Physiographics - The Science

The physiographic approach is an integrated or ‘systems view’, predicated upon the spatial coupling between landscape attributes and the key processes governing water quality outcomes in surface and shallow groundwater. For example, the relationship between soil drainage class (attribute) and redox (process) can be used to predict soil denitrification potential. Unlike other mapping and classification approaches, the physiographic approach incorporates water quality, hydrochemical and/or hydrological response signals into a spatial format to identify, select, combine, and classify those landscape gradients that drive variation in water quality outcomes.

Areas characterised by similar process-attribute classes for both hydrology and redox are defined as Physiographic Attribute Gradients (PAG). Each PAG responds in a similar fashion at the process level to broadly equivalent land use pressures. Classification of the catchment into PAGs can be used to demonstrate that: (i) physiographic mapping enables estimation of the steady-state water composition of surface water and shallow unconfined groundwater with a high degree of confidence, and; (ii) process-attribute gradients and resultant PAGs are a powerful tool for informing and optimising efforts to improve water quality. These outcomes enable efforts to be matched to the process level controls over water quality at the land parcel scale.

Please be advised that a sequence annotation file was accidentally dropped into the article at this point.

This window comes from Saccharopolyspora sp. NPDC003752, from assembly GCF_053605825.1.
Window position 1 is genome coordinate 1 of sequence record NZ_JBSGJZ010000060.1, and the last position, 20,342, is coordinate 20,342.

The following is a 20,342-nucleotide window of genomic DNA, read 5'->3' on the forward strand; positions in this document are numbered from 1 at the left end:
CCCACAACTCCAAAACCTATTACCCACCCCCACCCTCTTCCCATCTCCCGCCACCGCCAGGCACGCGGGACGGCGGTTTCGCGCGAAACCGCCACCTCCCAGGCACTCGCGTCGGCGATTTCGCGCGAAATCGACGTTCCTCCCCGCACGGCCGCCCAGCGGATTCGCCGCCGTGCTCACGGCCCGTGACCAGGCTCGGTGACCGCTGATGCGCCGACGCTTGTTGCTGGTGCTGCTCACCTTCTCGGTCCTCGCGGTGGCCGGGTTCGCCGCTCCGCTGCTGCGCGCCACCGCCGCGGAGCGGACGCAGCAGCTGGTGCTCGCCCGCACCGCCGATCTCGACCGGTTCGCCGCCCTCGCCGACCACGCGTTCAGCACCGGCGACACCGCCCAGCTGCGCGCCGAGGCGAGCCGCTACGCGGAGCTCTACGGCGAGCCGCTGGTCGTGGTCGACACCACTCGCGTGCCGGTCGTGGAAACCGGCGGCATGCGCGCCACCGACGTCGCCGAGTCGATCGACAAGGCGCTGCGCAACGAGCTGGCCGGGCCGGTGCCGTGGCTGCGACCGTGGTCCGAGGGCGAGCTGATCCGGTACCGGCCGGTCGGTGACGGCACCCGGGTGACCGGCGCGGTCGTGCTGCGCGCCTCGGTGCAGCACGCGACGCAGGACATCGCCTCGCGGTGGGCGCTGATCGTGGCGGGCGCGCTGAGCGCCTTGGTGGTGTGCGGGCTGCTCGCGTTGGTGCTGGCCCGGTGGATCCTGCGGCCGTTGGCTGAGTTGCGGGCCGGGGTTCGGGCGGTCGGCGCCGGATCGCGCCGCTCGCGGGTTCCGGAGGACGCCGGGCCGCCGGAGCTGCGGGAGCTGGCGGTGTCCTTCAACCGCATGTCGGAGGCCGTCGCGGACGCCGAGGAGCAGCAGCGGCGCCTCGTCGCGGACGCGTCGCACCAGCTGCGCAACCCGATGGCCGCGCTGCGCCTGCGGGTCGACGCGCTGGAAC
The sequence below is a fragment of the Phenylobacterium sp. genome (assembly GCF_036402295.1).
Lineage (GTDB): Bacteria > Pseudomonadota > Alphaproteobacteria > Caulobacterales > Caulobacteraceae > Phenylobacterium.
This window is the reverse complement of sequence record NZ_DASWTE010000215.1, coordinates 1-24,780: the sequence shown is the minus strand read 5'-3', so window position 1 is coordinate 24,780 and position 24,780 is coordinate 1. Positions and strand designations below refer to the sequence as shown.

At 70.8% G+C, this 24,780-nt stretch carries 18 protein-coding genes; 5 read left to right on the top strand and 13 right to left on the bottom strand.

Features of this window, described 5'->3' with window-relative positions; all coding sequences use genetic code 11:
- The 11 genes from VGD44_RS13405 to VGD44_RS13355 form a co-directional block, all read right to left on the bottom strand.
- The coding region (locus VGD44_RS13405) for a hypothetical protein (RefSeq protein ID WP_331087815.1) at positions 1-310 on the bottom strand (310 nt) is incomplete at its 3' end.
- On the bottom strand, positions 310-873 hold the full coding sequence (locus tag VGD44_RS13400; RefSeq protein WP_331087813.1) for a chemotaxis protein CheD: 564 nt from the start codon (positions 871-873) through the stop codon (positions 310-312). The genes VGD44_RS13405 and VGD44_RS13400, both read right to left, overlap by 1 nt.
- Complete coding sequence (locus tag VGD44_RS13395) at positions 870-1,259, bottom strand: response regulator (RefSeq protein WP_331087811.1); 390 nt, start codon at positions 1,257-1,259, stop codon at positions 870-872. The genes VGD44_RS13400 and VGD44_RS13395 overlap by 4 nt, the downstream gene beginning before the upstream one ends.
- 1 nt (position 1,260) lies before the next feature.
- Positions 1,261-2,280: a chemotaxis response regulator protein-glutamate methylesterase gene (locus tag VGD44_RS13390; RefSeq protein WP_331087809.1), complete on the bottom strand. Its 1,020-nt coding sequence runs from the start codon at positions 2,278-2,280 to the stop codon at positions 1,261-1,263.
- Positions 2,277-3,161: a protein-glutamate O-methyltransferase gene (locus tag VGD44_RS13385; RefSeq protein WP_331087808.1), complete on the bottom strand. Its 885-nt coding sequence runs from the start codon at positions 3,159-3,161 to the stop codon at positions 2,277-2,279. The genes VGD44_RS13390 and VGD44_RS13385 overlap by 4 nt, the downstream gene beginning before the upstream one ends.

Physiographic science results in an increased understanding of the landscape processes, which then allows for the implementation of management practices within the local and catchment-scale. Examples of ‘on the ground’ management practices that can be implemented and which are informed by physiographic science include: land use management practices (e.g., changes to nutrient and stock rates and inputs); implementation of physical mitigation measures (e.g., riparian planting of waterways; peak runoff structures to reduce sediment during high flow / rainfall events); optimisation of the timing of fertiliser and Farm Dairy Effluent irrigation, and provision of spatial context to existing farm extension programmes.

For more information on this project contact Clint (clint@landwatersci.net)

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